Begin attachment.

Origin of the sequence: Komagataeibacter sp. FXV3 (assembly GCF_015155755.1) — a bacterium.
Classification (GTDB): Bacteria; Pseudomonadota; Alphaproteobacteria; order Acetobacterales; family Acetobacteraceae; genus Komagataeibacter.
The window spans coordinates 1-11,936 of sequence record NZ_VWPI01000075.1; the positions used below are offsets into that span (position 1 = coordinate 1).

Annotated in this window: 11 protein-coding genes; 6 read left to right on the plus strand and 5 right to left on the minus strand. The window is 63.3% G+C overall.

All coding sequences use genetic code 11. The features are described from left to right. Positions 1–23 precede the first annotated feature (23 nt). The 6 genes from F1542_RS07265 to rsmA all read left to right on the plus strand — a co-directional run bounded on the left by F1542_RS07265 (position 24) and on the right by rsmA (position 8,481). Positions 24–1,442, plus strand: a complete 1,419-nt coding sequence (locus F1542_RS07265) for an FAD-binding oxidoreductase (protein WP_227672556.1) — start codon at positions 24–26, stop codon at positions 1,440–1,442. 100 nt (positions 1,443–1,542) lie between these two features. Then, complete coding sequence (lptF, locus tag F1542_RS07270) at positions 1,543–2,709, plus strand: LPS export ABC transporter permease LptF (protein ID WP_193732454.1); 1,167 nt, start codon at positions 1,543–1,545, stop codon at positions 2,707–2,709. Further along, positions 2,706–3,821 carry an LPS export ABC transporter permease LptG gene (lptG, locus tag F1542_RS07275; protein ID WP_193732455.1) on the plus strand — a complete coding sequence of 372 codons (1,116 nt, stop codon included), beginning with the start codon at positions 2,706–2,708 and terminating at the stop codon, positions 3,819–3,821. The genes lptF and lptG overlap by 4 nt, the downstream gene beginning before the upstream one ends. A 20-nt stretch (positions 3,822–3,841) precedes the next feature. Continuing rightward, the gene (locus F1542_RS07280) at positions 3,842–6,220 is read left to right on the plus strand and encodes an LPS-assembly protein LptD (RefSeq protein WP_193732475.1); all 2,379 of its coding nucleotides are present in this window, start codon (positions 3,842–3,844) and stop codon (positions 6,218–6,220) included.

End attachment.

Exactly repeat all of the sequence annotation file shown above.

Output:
Origin of the sequence: Komagataeibacter sp. FXV3 (assembly GCF_015155755.1) — a bacterium.
Classification (GTDB): Bacteria; Pseudomonadota; Alphaproteobacteria; order Acetobacterales; family Acetobacteraceae; genus Komagataeibacter.
The window spans coordinates 1-11,936 of sequence record NZ_VWPI01000075.1; the positions used below are offsets into that span (position 1 = coordinate 1).

Annotated in this window: 11 protein-coding genes; 6 read left to right on the plus strand and 5 right to left on the minus strand. The window is 63.3% G+C overall.

All coding sequences use genetic code 11. The features are described from left to right. Positions 1–23 precede the first annotated feature (23 nt). The 6 genes from F1542_RS07265 to rsmA all read left to right on the plus strand — a co-directional run bounded on the left by F1542_RS07265 (position 24) and on the right by rsmA (position 8,481). Positions 24–1,442, plus strand: a complete 1,419-nt coding sequence (locus F1542_RS07265) for an FAD-binding oxidoreductase (protein WP_227672556.1) — start codon at positions 24–26, stop codon at positions 1,440–1,442. 100 nt (positions 1,443–1,542) lie between these two features. Then, complete coding sequence (lptF, locus tag F1542_RS07270) at positions 1,543–2,709, plus strand: LPS export ABC transporter permease LptF (protein ID WP_193732454.1); 1,167 nt, start codon at positions 1,543–1,545, stop codon at positions 2,707–2,709. Further along, positions 2,706–3,821 carry an LPS export ABC transporter permease LptG gene (lptG, locus tag F1542_RS07275; protein ID WP_193732455.1) on the plus strand — a complete coding sequence of 372 codons (1,116 nt, stop codon included), beginning with the start codon at positions 2,706–2,708 and terminating at the stop codon, positions 3,819–3,821. The genes lptF and lptG overlap by 4 nt, the downstream gene beginning before the upstream one ends. A 20-nt stretch (positions 3,822–3,841) precedes the next feature. Continuing rightward, the gene (locus F1542_RS07280) at positions 3,842–6,220 is read left to right on the plus strand and encodes an LPS-assembly protein LptD (RefSeq protein WP_193732475.1); all 2,379 of its coding nucleotides are present in this window, start codon (positions 3,842–3,844) and stop codon (positions 6,218–6,220) included.